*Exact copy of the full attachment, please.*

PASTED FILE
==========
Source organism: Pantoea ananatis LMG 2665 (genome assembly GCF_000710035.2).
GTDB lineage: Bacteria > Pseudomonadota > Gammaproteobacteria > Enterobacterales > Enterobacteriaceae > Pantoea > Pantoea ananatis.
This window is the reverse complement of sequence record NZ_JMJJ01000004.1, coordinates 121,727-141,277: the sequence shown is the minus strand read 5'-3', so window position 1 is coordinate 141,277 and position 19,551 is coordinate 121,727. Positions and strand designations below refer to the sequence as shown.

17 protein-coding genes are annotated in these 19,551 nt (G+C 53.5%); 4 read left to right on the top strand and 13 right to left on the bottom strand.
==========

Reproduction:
Source organism: Pantoea ananatis LMG 2665 (genome assembly GCF_000710035.2).
GTDB lineage: Bacteria > Pseudomonadota > Gammaproteobacteria > Enterobacterales > Enterobacteriaceae > Pantoea > Pantoea ananatis.
This window is the reverse complement of sequence record NZ_JMJJ01000004.1, coordinates 121,727-141,277: the sequence shown is the minus strand read 5'-3', so window position 1 is coordinate 141,277 and position 19,551 is coordinate 121,727. Positions and strand designations below refer to the sequence as shown.

17 protein-coding genes are annotated in these 19,551 nt (G+C 53.5%); 4 read left to right on the top strand and 13 right to left on the bottom strand.